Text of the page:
Thursday, October 23, 2014

Halloween is Cancelled!

Let’s face it – the “Cemetery Traveler” blog is not all that scary. I mean, its mostly about making photographs in graveyards. Maybe a little creepy at times, but it won’t typically scare you out of your wits. I’m guessing that a lot of people find my blog and browse a few articles, hoping to be scared, but then leave somewhat disappointed. So why is it that people like to be scared?

A good topic to cover as we approach Halloween. Its all about controlled fear, isn’t it? A vast subsection of the American population likes to be scared a little. They like to be frightened – but on their terms. That’s why horror movies and novels are so popular, not to mention “fright nights” at mock-up “haunted houses” around Halloween. There are even people who will PAY to walk around in a cemetery at night! (Laurel Hill Cemetery in Philadelphia offers night photography tours through the grounds. People sometimes show up without cameras just for the experience! Now that’s controlled fear.)
 
Night photographers at Laurel Hill Cemetery, Philadelphia
 A friend of mine, who works at Laurel Hill, called me on his cell phone the other day. The connection was rather choppy, so I asked him if he could call me on a land line. He said, “Sorry, I’m out in the middle of the cemetery and there’s a dead zone here.” He’s probably used that line a million times but I always fall for it! Cemeteries can be frightening places for many people. There is a different kind of fear there – fear of the unknown. What’s happening there under our feet, what will happen to us after we die. Even after traveling to hundreds of cemeteries internationally over the last fifteen years, I still run across graveyards that just look creepy! Its like they just can’t help themselves.

Cemeteries may not look so forbidding in the summer, but in the fall, when things are beginning to die (at least here in the northeast portion of the U.S. where deciduous trees abound), they take on a more stark appearance. Sure, the orange and red leaves dress them up a bit, but that only lasts a few weeks. Then the trees are bare, the air gets cold, and soon the snow begins to fall.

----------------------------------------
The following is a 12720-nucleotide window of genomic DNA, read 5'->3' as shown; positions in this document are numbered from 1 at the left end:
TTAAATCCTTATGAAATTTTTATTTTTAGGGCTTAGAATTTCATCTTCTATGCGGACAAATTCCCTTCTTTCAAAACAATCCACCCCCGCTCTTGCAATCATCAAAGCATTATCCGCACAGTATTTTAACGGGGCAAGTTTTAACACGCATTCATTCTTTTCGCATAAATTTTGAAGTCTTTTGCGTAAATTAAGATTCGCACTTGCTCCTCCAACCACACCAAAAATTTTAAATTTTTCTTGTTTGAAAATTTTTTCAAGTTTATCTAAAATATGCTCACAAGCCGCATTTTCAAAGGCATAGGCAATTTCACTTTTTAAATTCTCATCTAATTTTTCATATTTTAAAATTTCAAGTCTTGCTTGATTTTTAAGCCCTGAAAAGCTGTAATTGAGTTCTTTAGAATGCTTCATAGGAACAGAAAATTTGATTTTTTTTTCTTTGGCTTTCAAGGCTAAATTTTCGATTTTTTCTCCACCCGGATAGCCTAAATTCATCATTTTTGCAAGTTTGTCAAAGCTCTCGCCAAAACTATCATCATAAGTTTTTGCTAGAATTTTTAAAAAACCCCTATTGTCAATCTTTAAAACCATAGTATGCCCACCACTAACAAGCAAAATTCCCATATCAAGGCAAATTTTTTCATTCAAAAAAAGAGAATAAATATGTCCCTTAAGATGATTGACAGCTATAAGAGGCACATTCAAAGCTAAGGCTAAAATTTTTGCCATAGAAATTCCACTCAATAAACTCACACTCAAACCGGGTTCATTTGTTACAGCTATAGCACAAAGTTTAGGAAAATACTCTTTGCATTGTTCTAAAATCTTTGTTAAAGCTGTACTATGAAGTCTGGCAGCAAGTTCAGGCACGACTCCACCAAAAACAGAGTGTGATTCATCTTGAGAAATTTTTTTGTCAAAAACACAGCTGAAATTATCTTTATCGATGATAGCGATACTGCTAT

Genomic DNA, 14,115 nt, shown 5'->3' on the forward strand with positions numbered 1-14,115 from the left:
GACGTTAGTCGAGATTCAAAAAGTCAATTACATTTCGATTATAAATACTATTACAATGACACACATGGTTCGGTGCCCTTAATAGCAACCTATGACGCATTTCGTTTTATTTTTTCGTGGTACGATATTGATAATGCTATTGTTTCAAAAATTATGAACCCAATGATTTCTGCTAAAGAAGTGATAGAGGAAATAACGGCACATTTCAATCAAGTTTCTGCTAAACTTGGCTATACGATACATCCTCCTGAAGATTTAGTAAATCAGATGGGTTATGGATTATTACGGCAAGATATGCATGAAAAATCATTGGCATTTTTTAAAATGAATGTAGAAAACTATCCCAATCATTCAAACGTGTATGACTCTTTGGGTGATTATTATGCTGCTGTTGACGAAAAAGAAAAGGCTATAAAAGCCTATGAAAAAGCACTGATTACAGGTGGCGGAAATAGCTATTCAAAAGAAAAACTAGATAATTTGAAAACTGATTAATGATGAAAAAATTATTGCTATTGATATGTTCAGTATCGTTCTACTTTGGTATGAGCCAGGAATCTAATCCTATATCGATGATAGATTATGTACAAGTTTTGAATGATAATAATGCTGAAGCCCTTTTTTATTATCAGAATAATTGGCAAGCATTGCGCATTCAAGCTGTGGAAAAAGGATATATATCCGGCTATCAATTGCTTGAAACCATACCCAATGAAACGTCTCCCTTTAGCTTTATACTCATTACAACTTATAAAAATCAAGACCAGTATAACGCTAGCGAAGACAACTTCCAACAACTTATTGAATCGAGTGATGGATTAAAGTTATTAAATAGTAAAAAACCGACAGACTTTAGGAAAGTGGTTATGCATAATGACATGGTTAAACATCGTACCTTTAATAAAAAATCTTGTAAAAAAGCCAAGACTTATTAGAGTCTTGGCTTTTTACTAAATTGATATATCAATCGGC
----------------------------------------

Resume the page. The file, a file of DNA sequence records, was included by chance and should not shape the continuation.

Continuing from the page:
Not many people crave real fear, the actual thing. Consider the current (October 2014) situation in the counties in northeast Pennsylvania’s Pocono Mountain region, where Halloween has been cancelled. Suspected murderer Eric Frein (who supposedly ambushed PA State Police officers and killed one on September 12, 2014) is still on the loose. There have been two sightings near the Pocono Mountain East High School (Swiftwater, PA), where a witness described a rifle-toting man with mud on his face. Think those residents are thinking about trick-or-treating?

Suspected killer, Eric Frein (ref)
Thanks to Eric Frein, there’s no Halloween. It's been cancelled. The fact that controlled fear has been replaced with the real thing might get people thinking about fright nights a little differently. The manhunt continues as I write this, six weeks later. Schools have been closed, hunting season has been cancelled. Again, there will be no Halloween. Night time, as usual, is the scariest time. Consider this account of a Swiftwater resident interviewed by CNN:
"Every night, every day, but mostly at night, the helicopters would be flying over our house, waking us up at 1 o'clock in the morning," said Cory Batzel, in Swiftwater.
He said he's not afraid, except at night, when he believes Frein might be on the move.
Reference and further reading:

Monday, October 6, 2014

The Dearly Departed Players

2013 Performance of The Dearly Departed Players
This coming Sunday, October 12, 2014, the Cemetery Traveler will be traveling to Scranton, Pennsylvania (from Philadelphia, where I live) to attend the annual “Dunmore Cemetery Tour.” This is actually in Dunmore, PA, a suburb of Scranton. And it’s really not so much a tour, as it is a a tour-d-force performance by the Dearly Departed Players, a theatrical troupe headed by Julie Snell-Esty.

Julie Esty (r) with daughter Megan during a performance

"Dearly Departed" cast member
The free tour is held on two weekends every October. This year, it was held on Sunday, October 5; next weekend, it will be held on Sunday, October 12. To give you an idea of the size of this event, about 400 people showed up last Sunday! This is typical. The Dearly Departed Players are a cast of about fifteen amateur and professional theatrical performers who enact scenes at different spots in the cemetery. The crowd is led to each of maybe eight sites where it stops to witness a (audio amplified) short play, monologue, reenactments, ballet, or a Spoon River Anthology-type presentation.

Wendy Conrad Belaski performing at Dunmore Cemetery
The crowd enjoys a witty and historically accurate script written (a new one each year!) by the troupe's artistic director Julie Esty. Some of the stories of those interred here in the Dunmore Cemetery have been published in Julie’s two books, listed below. As with her books, Julie bestows upon the audience an abundance of humor, tears, and history, all the while raising the public's awareness to the importance of cemeteries. The enthusiastic cast of Dearly Departed Players brings her script to life - so to speak.